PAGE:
Celebrating the 200th anniversary of the Commissioners’ Plan of 1811, the show centers on this foundational document that established Manhattan’s famous street grid. Featuring the original map prepared by the Commission in 1811, as well as other rare historic maps, surveying tools, photographs and prints, and original manuscripts and publications that document the city’s physical growth, the exhibition examines the grid’s initial design, implementation, and evolution.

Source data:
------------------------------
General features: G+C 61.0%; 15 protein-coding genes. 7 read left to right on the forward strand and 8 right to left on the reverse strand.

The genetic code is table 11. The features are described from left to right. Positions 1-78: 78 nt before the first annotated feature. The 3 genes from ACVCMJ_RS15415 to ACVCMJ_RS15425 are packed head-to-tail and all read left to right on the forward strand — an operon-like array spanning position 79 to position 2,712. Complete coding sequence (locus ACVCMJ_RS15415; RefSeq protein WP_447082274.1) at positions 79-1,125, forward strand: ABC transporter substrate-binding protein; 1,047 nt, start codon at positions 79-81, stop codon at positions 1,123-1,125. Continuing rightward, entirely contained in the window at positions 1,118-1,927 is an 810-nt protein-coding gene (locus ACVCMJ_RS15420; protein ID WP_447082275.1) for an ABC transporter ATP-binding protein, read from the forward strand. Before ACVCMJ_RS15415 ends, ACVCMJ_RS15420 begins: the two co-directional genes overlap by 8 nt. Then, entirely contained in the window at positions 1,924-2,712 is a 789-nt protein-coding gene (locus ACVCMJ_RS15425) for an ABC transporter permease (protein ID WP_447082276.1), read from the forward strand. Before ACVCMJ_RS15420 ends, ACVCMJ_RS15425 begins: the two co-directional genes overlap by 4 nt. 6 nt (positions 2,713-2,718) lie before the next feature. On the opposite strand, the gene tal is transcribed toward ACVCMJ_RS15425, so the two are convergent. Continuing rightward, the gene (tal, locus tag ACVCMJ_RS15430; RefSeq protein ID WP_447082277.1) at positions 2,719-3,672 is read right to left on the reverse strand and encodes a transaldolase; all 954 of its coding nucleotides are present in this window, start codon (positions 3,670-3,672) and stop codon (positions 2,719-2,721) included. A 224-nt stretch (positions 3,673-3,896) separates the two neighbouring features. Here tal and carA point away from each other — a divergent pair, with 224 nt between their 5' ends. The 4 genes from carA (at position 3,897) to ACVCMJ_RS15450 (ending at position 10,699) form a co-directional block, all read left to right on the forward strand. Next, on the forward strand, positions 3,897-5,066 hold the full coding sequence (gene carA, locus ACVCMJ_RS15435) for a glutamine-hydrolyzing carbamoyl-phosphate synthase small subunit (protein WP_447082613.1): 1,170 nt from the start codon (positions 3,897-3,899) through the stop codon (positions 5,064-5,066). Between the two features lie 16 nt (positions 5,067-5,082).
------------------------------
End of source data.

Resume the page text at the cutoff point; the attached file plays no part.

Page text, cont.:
In an strangely proportioned, undifferentiated gallery, we created a series of walls that define discrete display alcoves and circulation paths – a considerable dose of playfulness and metaphor.

New York’s grid is different from other cities in that the east and west cross streets are focused to the rivers and not to architectural monuments. Inspired by this openness, the seemingly endless vistas north and south up the twelve avenues is reflected with mirrors at both ends of the “streets”. In this way, visitors enjoy the same affect of infinity. Further exploiting the notion of grid as a planning module, dark vinyl alternates with the oak to underscore circulation and grid. The dark grey carries up walls punctuating a crisp graphic image.